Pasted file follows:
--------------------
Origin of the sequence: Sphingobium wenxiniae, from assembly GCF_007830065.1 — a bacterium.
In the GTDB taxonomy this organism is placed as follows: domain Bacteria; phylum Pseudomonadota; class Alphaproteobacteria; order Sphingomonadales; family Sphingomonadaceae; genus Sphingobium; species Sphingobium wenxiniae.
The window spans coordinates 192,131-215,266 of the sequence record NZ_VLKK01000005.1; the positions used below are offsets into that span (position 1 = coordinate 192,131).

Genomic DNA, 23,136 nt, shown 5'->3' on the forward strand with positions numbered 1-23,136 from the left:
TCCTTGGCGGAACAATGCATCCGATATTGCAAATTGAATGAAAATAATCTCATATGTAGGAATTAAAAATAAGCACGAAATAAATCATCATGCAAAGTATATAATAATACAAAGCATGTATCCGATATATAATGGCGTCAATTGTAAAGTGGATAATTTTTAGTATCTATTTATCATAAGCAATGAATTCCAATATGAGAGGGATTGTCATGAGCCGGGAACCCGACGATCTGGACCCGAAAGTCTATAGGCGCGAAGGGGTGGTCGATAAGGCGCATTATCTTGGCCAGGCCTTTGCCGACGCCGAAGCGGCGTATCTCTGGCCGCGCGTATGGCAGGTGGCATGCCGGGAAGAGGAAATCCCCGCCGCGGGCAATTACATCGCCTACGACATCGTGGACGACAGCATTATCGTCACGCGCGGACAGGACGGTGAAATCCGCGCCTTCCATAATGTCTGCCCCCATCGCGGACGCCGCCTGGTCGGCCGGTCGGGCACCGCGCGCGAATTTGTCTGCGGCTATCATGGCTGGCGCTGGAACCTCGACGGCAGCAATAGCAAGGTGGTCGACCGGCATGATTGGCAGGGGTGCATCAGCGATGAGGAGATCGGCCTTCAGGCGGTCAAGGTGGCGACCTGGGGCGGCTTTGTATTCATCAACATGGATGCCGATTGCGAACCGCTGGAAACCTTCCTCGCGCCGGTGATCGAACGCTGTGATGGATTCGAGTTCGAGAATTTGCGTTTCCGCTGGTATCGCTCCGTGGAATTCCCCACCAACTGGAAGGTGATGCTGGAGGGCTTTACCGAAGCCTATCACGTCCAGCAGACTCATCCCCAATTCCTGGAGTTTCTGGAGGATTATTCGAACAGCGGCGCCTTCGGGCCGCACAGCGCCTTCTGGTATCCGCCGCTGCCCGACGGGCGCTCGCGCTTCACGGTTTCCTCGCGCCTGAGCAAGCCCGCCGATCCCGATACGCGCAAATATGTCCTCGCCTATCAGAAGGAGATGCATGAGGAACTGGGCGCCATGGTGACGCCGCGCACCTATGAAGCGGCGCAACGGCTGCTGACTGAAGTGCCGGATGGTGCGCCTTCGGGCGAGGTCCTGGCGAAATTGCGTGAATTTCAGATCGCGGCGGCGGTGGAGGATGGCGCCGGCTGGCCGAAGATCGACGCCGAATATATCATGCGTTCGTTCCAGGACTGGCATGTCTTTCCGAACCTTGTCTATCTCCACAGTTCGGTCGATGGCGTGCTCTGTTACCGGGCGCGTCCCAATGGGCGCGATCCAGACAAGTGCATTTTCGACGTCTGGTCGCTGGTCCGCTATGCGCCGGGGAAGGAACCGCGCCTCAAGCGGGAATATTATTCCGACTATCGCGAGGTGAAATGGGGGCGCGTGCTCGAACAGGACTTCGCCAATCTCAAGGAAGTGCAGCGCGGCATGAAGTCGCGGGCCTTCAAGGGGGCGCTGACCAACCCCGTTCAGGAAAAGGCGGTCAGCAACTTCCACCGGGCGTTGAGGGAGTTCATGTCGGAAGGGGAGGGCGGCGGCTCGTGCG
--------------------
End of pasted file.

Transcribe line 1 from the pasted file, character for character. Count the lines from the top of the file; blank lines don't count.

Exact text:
Origin of the sequence: Sphingobium wenxiniae, from assembly GCF_007830065.1 — a bacterium.